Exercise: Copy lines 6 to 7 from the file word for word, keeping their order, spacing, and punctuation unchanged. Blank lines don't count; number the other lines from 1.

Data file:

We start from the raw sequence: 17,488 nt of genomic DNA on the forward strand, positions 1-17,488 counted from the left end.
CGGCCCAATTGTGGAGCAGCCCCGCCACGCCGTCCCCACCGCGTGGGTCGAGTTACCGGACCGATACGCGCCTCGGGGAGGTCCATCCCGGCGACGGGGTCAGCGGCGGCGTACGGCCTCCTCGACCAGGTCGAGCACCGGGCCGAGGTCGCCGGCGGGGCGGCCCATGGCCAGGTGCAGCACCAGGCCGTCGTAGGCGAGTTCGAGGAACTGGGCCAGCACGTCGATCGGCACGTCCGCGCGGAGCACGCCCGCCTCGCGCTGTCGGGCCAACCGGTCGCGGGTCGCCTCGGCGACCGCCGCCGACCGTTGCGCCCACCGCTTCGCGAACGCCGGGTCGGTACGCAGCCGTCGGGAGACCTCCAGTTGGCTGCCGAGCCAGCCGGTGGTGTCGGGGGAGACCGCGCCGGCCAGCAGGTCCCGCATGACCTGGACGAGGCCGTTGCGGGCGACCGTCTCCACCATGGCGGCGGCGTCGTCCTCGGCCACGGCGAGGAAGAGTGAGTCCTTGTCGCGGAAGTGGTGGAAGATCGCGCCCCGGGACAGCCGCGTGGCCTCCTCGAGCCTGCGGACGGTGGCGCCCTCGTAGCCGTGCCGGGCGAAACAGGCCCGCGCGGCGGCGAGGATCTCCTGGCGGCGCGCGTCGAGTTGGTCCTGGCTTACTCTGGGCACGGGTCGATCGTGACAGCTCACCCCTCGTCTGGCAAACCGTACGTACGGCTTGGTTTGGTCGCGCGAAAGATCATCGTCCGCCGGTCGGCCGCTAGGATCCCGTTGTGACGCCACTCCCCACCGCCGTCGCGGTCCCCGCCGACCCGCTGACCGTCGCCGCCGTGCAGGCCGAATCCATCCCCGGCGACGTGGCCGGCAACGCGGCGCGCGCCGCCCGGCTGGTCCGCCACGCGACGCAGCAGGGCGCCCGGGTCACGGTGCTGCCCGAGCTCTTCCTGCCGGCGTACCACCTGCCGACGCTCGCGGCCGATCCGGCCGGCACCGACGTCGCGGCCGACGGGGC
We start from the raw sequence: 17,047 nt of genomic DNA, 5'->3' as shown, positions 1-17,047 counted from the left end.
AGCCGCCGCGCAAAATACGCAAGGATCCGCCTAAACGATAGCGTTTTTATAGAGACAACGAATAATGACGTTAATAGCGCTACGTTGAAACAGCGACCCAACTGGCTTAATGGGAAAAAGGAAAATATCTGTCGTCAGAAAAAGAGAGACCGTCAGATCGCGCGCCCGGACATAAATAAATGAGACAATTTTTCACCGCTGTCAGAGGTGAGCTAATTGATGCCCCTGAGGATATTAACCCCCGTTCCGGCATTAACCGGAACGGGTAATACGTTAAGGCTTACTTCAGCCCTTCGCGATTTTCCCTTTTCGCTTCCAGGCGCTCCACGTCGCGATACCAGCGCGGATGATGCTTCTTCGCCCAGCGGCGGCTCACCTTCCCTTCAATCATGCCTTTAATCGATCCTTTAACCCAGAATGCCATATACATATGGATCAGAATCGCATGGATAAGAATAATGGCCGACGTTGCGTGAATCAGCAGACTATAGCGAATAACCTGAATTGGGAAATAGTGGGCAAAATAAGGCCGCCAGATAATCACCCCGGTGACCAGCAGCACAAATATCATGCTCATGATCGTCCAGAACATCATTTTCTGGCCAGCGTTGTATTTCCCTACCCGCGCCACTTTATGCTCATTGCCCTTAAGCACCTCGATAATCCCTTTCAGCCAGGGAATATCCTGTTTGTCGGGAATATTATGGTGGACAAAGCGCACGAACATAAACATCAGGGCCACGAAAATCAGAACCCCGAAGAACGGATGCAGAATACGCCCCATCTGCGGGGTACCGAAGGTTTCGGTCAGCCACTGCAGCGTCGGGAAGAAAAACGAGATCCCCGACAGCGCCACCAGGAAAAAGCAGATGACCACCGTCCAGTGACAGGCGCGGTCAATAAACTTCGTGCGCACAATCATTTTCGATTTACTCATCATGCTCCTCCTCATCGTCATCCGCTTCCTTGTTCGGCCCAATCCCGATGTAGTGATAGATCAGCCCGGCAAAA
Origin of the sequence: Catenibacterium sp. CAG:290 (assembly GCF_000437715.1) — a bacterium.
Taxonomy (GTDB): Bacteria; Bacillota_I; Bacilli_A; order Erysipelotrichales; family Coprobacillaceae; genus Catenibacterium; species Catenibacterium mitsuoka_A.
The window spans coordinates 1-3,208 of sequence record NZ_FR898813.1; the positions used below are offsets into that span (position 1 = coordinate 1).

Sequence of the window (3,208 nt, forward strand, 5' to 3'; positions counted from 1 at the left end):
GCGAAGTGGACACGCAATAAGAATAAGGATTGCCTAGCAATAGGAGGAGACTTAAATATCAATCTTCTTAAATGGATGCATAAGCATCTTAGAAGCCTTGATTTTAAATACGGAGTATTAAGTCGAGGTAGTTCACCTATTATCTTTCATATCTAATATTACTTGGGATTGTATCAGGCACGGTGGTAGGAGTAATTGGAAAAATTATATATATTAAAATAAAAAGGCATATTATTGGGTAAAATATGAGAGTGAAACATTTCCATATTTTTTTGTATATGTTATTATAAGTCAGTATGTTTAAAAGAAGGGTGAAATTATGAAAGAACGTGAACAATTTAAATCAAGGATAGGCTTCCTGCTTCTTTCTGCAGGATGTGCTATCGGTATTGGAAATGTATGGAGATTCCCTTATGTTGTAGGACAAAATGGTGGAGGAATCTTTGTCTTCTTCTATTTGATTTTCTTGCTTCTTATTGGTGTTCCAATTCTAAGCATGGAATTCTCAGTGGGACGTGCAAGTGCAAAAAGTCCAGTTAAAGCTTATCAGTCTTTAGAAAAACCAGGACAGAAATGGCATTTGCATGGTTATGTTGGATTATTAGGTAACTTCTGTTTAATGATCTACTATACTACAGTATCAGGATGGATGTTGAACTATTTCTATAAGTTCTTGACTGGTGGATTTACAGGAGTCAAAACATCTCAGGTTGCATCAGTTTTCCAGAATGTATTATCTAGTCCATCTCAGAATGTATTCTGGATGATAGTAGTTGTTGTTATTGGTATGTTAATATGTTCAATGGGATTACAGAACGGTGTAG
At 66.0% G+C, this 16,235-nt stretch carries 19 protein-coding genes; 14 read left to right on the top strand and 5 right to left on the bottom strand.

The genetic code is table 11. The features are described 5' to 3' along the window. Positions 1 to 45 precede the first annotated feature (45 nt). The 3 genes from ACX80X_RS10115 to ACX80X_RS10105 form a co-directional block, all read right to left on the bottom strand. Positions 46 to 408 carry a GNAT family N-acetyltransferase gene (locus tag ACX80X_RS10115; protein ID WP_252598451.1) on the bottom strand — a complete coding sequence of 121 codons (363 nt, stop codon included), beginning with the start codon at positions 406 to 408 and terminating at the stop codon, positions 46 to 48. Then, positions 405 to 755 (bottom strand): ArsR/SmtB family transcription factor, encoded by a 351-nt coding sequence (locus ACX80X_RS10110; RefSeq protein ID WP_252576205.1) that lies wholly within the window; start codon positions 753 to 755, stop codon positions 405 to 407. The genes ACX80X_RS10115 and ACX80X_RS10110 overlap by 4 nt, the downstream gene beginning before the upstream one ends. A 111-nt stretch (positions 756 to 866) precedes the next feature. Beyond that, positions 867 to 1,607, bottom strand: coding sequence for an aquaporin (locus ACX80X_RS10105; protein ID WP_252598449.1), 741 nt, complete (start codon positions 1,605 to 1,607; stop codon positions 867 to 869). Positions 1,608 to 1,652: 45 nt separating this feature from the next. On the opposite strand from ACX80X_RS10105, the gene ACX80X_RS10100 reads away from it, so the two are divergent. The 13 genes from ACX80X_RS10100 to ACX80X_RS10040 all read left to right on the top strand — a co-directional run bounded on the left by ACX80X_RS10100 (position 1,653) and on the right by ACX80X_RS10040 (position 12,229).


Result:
Taxonomy (GTDB): Bacteria; Bacillota_I; Bacilli_A; order Erysipelotrichales; family Coprobacillaceae; genus Catenibacterium; species Catenibacterium mitsuoka_A.
The window spans coordinates 1-3,208 of sequence record NZ_FR898813.1; the positions used below are offsets into that span (position 1 = coordinate 1).